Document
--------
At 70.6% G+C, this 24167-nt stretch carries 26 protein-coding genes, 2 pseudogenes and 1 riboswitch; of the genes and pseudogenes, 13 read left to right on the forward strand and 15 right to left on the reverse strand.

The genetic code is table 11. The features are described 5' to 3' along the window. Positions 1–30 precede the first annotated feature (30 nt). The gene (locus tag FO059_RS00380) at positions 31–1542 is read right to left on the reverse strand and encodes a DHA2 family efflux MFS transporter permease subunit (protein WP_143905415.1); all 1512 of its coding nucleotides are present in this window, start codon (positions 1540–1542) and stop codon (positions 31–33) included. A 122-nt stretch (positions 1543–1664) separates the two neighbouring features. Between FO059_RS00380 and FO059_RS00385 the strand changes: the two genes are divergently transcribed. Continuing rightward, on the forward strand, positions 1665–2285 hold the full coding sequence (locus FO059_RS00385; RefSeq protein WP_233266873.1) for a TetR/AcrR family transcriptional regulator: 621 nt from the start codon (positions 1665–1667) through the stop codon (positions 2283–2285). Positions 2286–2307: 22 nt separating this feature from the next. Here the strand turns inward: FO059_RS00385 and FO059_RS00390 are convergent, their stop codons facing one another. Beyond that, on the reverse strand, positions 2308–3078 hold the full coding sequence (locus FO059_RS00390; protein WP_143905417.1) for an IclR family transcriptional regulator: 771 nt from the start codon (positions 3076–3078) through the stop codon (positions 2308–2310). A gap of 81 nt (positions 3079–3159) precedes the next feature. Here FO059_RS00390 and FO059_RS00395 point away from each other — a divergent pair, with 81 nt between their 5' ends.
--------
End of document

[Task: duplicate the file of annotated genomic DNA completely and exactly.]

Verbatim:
At 70.6% G+C, this 24167-nt stretch carries 26 protein-coding genes, 2 pseudogenes and 1 riboswitch; of the genes and pseudogenes, 13 read left to right on the forward strand and 15 right to left on the reverse strand.

The genetic code is table 11. The features are described 5' to 3' along the window. Positions 1–30 precede the first annotated feature (30 nt). The gene (locus tag FO059_RS00380) at positions 31–1542 is read right to left on the reverse strand and encodes a DHA2 family efflux MFS transporter permease subunit (protein WP_143905415.1); all 1512 of its coding nucleotides are present in this window, start codon (positions 1540–1542) and stop codon (positions 31–33) included. A 122-nt stretch (positions 1543–1664) separates the two neighbouring features. Between FO059_RS00380 and FO059_RS00385 the strand changes: the two genes are divergently transcribed. Continuing rightward, on the forward strand, positions 1665–2285 hold the full coding sequence (locus FO059_RS00385; RefSeq protein WP_233266873.1) for a TetR/AcrR family transcriptional regulator: 621 nt from the start codon (positions 1665–1667) through the stop codon (positions 2283–2285). Positions 2286–2307: 22 nt separating this feature from the next. Here the strand turns inward: FO059_RS00385 and FO059_RS00390 are convergent, their stop codons facing one another. Beyond that, on the reverse strand, positions 2308–3078 hold the full coding sequence (locus FO059_RS00390; protein WP_143905417.1) for an IclR family transcriptional regulator: 771 nt from the start codon (positions 3076–3078) through the stop codon (positions 2308–2310). A gap of 81 nt (positions 3079–3159) precedes the next feature. Here FO059_RS00390 and FO059_RS00395 point away from each other — a divergent pair, with 81 nt between their 5' ends.